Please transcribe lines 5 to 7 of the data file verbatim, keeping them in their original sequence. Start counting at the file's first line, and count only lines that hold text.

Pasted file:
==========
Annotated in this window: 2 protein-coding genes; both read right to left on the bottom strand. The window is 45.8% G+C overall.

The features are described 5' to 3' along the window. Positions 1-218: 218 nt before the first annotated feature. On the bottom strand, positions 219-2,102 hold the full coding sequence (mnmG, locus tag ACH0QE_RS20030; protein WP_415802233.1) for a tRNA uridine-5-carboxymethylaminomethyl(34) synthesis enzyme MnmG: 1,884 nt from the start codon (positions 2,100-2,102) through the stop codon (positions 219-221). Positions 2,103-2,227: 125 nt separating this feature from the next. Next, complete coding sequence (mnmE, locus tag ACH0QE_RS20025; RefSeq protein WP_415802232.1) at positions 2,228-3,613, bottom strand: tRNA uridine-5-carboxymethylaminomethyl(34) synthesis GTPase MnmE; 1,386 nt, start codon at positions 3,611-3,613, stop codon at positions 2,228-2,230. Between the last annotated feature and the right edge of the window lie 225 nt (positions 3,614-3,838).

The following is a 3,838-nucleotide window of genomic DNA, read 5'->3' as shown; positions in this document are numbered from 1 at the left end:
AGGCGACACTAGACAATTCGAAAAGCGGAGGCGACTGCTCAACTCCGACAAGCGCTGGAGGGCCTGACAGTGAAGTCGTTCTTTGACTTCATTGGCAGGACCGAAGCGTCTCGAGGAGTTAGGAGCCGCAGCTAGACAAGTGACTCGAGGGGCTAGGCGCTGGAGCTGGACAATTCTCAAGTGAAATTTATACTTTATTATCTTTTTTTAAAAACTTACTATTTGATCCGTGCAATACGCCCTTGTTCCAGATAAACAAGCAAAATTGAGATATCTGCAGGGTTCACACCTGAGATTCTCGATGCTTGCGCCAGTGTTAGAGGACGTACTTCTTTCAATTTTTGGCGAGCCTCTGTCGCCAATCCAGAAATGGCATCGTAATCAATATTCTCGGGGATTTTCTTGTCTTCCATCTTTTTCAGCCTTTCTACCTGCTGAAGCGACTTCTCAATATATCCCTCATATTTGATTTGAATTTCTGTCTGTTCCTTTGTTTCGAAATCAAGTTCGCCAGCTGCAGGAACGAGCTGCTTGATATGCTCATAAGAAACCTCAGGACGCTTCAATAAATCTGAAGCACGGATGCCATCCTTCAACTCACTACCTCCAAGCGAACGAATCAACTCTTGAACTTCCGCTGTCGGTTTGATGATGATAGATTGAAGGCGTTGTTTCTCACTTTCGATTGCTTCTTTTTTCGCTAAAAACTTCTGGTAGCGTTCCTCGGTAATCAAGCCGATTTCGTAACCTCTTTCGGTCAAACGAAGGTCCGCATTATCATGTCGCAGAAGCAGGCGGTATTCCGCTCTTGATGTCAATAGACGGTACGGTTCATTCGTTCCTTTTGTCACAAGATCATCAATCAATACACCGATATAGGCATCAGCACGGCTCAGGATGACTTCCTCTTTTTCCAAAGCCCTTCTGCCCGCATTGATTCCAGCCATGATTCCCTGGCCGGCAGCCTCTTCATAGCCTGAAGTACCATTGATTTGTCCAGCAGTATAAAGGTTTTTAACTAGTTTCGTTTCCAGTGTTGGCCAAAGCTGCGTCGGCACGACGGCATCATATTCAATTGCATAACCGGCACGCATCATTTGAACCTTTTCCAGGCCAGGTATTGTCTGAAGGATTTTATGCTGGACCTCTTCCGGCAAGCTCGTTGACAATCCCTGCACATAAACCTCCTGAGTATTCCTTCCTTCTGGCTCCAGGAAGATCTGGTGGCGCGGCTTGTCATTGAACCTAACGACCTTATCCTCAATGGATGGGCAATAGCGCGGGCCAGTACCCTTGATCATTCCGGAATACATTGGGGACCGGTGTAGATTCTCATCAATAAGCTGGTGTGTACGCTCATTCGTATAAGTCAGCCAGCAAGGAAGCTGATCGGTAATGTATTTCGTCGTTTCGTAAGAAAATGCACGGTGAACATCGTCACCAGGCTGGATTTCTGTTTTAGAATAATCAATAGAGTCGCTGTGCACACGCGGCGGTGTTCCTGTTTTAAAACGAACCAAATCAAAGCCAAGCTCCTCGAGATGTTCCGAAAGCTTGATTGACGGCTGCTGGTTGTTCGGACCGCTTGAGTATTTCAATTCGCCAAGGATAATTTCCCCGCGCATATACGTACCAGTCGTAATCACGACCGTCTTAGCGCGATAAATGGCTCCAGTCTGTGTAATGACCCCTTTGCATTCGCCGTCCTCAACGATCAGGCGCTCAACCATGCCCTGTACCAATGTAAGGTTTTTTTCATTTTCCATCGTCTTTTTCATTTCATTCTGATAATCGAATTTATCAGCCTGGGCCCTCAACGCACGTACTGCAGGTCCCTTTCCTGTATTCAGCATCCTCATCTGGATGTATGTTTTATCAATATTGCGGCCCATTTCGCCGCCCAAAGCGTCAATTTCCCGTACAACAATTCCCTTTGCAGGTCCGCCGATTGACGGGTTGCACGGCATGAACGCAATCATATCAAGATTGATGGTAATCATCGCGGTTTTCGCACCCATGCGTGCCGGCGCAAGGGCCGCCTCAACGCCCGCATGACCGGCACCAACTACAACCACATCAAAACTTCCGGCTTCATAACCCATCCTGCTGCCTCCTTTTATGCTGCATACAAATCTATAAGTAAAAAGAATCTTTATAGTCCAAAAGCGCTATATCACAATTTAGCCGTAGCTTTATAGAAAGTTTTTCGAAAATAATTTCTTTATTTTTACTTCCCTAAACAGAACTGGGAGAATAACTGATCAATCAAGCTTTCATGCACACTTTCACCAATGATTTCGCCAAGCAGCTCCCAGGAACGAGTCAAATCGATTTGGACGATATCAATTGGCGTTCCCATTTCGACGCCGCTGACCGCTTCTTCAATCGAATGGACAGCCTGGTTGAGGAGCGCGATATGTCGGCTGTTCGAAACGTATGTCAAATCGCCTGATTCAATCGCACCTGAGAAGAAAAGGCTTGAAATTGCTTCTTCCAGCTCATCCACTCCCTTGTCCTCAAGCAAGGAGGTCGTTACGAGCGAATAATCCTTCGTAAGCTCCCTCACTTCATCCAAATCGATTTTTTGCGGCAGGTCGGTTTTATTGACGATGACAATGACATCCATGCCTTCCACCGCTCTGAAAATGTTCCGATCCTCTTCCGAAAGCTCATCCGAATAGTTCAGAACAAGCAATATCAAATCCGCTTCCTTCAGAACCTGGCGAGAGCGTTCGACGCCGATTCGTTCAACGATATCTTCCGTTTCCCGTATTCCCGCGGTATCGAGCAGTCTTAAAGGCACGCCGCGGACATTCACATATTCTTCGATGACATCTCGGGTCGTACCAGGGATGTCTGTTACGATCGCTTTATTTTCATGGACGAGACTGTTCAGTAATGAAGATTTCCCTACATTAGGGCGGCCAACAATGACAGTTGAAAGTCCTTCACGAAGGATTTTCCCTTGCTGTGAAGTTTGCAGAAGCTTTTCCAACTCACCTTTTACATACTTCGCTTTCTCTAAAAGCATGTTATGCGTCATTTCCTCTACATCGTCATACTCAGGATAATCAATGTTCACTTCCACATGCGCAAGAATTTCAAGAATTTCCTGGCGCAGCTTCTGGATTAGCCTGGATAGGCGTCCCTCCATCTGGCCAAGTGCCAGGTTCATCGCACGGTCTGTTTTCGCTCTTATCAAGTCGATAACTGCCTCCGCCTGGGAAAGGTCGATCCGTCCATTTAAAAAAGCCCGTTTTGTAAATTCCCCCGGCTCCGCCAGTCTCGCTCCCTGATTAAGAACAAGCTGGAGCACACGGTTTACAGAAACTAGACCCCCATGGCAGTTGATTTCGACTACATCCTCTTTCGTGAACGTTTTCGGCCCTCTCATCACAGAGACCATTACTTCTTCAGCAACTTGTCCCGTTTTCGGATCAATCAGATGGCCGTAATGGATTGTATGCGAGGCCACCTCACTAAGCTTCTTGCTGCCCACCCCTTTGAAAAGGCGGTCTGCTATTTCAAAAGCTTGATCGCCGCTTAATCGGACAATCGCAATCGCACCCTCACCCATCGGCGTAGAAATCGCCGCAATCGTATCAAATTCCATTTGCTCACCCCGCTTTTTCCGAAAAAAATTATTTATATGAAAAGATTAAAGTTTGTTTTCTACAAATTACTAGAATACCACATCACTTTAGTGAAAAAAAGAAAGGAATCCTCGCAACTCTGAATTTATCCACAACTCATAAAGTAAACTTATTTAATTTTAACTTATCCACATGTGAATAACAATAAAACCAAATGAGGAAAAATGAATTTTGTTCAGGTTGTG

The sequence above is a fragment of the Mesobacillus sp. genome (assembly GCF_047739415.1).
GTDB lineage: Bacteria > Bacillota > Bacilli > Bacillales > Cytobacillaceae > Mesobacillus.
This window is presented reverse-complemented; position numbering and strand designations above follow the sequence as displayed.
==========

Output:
The sequence above is a fragment of the Mesobacillus sp. genome (assembly GCF_047739415.1).
GTDB lineage: Bacteria > Bacillota > Bacilli > Bacillales > Cytobacillaceae > Mesobacillus.
This window is presented reverse-complemented; position numbering and strand designations above follow the sequence as displayed.